Talos Vulnerability Report

TALOS-2018-0531

NASA CFITSIO `ffghbn` and `ffghtb` Stack Overflow Code Execution Vulnerabilities

April 12, 2018
CVE Number

CVE-2018-3848 - CVE-2018-3849

Summary

Exploitable buffer overflow vulnerabilities exist in image parsing functionality of the CFITSIO library version 3.42. Specially crafted images parsed via the library, can cause a stack-based buffer overflow overwriting arbitrary data. An attacker can deliver an FIT image to trigger this vulnerability and potentially gain code execution.

Tested Versions

NASA CFITSIO 3.42

Product URLs

https://heasarc.gsfc.nasa.gov/fitsio/fitsio.html

CVSSv3 Score

8.8 - CVSS:3.0/AV:N/AC:L/PR:N/UI:R/S:U/C:H/I:H/A:H

CWE

CWE-121: Stack-based Buffer Overflow

Details

CFITSIO is a library written in C, for reading and writing data files in FITS data format. This format is the standard astronomical data format endorsed by both NASA and the IAU. FITS is primarily designed to store scientific data sets consisting of multi-dimensional arrays and 2-dimensional tables containing rows and columns of data. This software is used extensively and is the primary library used when writing an application to handle the FITS format. Among other things CFITSIO is widely used in ground-based observatories as well as orbiting astronomical observatories in their ground data processing pipeline systems. For more users see, https://heasarc.gsfc.nasa.gov/docs/software/fitsio/major_users.html.

The vulnerabilities arise in the ffghbn and ffghtb function.

CVE-2018-3848 - ffghbn

The ffghbn responsible for getting data from a binary table inside a FITS image. This function's main purpose is to parse the header keywords and validate them to ensure they conform to the FITS standard. The function also returns the necessary data to parse the rest of the table. Below is a look at the function responsible for parsing.

int ffghbn

    char name[FLEN_KEYWORD], value[FLEN_VALUE], comm[FLEN_COMMENT];  [0]
    char message[81];


    /* read the first keyword of the extension */
    ffgkyn(fptr, 1, name, value, comm, status);                         [1]

    if (!strcmp(name, "XTENSION"))
    {
            if (ffc2s(value, xtension, status) > 0)  /* get the value string */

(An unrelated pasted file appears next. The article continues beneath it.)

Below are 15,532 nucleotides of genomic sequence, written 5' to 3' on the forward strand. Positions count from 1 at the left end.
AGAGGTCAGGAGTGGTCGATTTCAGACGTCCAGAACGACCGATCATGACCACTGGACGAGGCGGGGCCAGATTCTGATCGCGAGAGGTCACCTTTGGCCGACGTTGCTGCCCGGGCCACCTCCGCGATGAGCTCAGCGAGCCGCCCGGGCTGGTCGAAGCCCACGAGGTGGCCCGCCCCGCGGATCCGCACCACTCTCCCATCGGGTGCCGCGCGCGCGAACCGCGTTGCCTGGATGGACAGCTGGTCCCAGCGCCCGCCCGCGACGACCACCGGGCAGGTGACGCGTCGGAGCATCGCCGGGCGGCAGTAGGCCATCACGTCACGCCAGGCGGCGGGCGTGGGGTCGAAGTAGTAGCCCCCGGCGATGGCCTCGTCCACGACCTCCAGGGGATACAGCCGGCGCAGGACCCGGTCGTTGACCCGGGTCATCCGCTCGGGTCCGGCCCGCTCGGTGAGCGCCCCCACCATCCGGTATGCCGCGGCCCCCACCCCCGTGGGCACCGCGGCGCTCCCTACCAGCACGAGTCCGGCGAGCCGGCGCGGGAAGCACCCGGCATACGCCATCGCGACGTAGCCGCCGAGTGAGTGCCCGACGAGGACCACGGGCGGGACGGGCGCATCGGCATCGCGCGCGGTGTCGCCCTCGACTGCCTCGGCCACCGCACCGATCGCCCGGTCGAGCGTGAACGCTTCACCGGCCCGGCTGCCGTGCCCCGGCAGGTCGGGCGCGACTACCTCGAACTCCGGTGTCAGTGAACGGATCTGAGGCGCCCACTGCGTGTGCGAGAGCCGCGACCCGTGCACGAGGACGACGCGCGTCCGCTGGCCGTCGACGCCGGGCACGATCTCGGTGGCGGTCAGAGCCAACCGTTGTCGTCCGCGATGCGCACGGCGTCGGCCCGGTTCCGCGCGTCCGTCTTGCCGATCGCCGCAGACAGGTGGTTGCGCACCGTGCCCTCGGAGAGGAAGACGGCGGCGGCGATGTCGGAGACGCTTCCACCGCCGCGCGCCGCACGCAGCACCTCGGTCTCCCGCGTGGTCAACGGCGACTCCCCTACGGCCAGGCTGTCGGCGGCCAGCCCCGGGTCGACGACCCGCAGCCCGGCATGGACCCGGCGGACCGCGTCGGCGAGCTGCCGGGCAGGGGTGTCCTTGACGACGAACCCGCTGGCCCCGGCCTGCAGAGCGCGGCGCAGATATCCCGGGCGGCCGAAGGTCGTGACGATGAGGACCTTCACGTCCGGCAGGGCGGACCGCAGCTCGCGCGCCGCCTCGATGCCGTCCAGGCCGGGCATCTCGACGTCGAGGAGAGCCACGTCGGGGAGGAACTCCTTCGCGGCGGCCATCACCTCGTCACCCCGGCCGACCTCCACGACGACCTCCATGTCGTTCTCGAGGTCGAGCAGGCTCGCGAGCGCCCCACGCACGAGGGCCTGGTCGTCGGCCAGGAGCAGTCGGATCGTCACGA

{

            if ( (value[0] != '\'')   ||  /* first char must be a quote */    [2]
                 ( strcmp(xtension, "BINTABLE") &&
                   strcmp(xtension, "A3DTABLE") &&
                   strcmp(xtension, "3DTABLE")
                 ) )
            {
                sprintf(message,
                "This is not a BINTABLE extension: %s", value);                [3]
                ffpmsg(message);
                return(*status = NOT_BTABLE);
            }
    }

Location 0 defines the buffer variables used throughout the function. At 3, we see the function read in the keyword directly from the header. This value is then compared with the expected value, 2, and if it does not match we fall into the if statement. There is then a vulnerable call to the function sprintf, 3. Looking at the sprintf manual page it states,

 The sprintf() functions are easily misused in a manner which enables malicious users to arbitrarily change
 a running program's functionality through a buffer overflow attack.  Because sprintf() assume an infinite-
 ly long string, callers must be careful not to overflow the actual space; this is often hard to assure.  For safety, programmers should use the snprintf() interface instead.

Due to the lack of bounds checking as stated above this call will cause a buffer overflow. The name parameter is taken directly from the user and although restricted in size to 75 bytes at 0, the added error message makes it longer than the 81 bytes of available space in the buffer. This causes an exploitable stack based buffer overflow.

CVE-2018-3849 - ffghtb

This vulnerability is similar to the vulnerability discussed in CVE-2018-3848. This instance occurs in the ffghtb function responsible for the parsing of an ascii table inside a FITS image.

int ffghtb(

char name[FLEN_KEYWORD], value[FLEN_VALUE], comm[FLEN_COMMENT];        [4]
char xtension[FLEN_VALUE], message[81];

/* read the first keyword of the extension */
ffgkyn(fptr, 1, name, value, comm, status);                              [5]

if (!strcmp(name, "XTENSION"))
{
        if (ffc2s(value, xtension, status) > 0)  
        {

        if ( (value[0] != '\'')   ||  /* first char must be a quote */    [6]
             ( strcmp(xtension, "TABLE") ) )
        {
            sprintf(message,
            "This is not a TABLE extension: %s", value);                  [7]
            ffpmsg(message);
            return(*status = NOT_ATABLE);
        }
}

The same vulnerable pattern as above is present. The buffers are defined at 4 and at location 5 the value is read in from the image. Location 6 compares the value for validity and if the check fails it falls into the vulnerable sprintf call, 7.

Timeline

2018-02-23 - Vendor Disclosure
2018-03-21 - Vendor patched
2018-04-12 - Public Release

Credit

Discovered by Tyler Bohan of Cisco Talos.